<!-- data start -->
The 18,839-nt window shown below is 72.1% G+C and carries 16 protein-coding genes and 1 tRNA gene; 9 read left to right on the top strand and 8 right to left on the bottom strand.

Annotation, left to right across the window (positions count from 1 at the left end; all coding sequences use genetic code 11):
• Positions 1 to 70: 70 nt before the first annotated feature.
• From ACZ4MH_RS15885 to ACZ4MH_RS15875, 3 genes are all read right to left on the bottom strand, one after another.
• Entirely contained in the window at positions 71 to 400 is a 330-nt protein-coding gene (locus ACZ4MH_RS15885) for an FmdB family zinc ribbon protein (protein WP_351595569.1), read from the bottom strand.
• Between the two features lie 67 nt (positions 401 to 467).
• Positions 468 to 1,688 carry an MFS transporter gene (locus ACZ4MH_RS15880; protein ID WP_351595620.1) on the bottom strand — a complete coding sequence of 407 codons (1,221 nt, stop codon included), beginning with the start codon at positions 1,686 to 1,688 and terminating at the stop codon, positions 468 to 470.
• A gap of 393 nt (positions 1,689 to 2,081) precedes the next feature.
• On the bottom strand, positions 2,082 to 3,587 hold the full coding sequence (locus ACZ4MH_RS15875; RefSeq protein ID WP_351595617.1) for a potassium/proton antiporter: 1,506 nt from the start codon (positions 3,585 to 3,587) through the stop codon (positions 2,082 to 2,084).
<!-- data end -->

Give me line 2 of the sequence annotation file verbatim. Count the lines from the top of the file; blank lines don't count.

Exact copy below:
Annotation, left to right across the window (positions count from 1 at the left end; all coding sequences use genetic code 11):